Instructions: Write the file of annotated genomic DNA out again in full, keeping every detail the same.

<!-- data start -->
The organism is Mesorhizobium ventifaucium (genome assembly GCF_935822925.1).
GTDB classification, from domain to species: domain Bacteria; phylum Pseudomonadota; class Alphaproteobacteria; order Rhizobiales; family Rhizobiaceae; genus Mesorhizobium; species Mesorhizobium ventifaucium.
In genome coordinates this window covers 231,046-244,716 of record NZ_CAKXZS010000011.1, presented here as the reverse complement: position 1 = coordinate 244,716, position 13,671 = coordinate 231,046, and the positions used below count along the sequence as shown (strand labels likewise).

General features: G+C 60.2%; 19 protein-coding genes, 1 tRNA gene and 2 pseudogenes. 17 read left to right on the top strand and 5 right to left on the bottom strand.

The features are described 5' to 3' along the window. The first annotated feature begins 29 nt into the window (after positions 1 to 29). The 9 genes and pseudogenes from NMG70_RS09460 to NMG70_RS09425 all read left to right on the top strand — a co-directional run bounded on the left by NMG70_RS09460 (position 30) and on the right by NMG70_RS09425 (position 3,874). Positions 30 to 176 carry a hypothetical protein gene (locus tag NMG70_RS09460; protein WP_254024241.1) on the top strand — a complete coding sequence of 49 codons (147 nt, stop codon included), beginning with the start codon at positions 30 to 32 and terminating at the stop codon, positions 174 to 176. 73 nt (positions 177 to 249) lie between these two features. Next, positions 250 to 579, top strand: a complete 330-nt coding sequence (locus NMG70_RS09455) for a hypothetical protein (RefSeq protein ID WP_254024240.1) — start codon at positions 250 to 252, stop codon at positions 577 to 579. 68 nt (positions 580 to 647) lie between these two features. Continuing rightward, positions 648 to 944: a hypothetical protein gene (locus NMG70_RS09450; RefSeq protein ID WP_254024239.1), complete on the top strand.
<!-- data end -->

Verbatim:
The organism is Mesorhizobium ventifaucium (genome assembly GCF_935822925.1).
GTDB classification, from domain to species: domain Bacteria; phylum Pseudomonadota; class Alphaproteobacteria; order Rhizobiales; family Rhizobiaceae; genus Mesorhizobium; species Mesorhizobium ventifaucium.
In genome coordinates this window covers 231,046-244,716 of record NZ_CAKXZS010000011.1, presented here as the reverse complement: position 1 = coordinate 244,716, position 13,671 = coordinate 231,046, and the positions used below count along the sequence as shown (strand labels likewise).

General features: G+C 60.2%; 19 protein-coding genes, 1 tRNA gene and 2 pseudogenes. 17 read left to right on the top strand and 5 right to left on the bottom strand.

The features are described 5' to 3' along the window. The first annotated feature begins 29 nt into the window (after positions 1 to 29). The 9 genes and pseudogenes from NMG70_RS09460 to NMG70_RS09425 all read left to right on the top strand — a co-directional run bounded on the left by NMG70_RS09460 (position 30) and on the right by NMG70_RS09425 (position 3,874). Positions 30 to 176 carry a hypothetical protein gene (locus tag NMG70_RS09460; protein WP_254024241.1) on the top strand — a complete coding sequence of 49 codons (147 nt, stop codon included), beginning with the start codon at positions 30 to 32 and terminating at the stop codon, positions 174 to 176. 73 nt (positions 177 to 249) lie between these two features. Next, positions 250 to 579, top strand: a complete 330-nt coding sequence (locus NMG70_RS09455) for a hypothetical protein (RefSeq protein ID WP_254024240.1) — start codon at positions 250 to 252, stop codon at positions 577 to 579. 68 nt (positions 580 to 647) lie between these two features. Continuing rightward, positions 648 to 944: a hypothetical protein gene (locus NMG70_RS09450; RefSeq protein ID WP_254024239.1), complete on the top strand.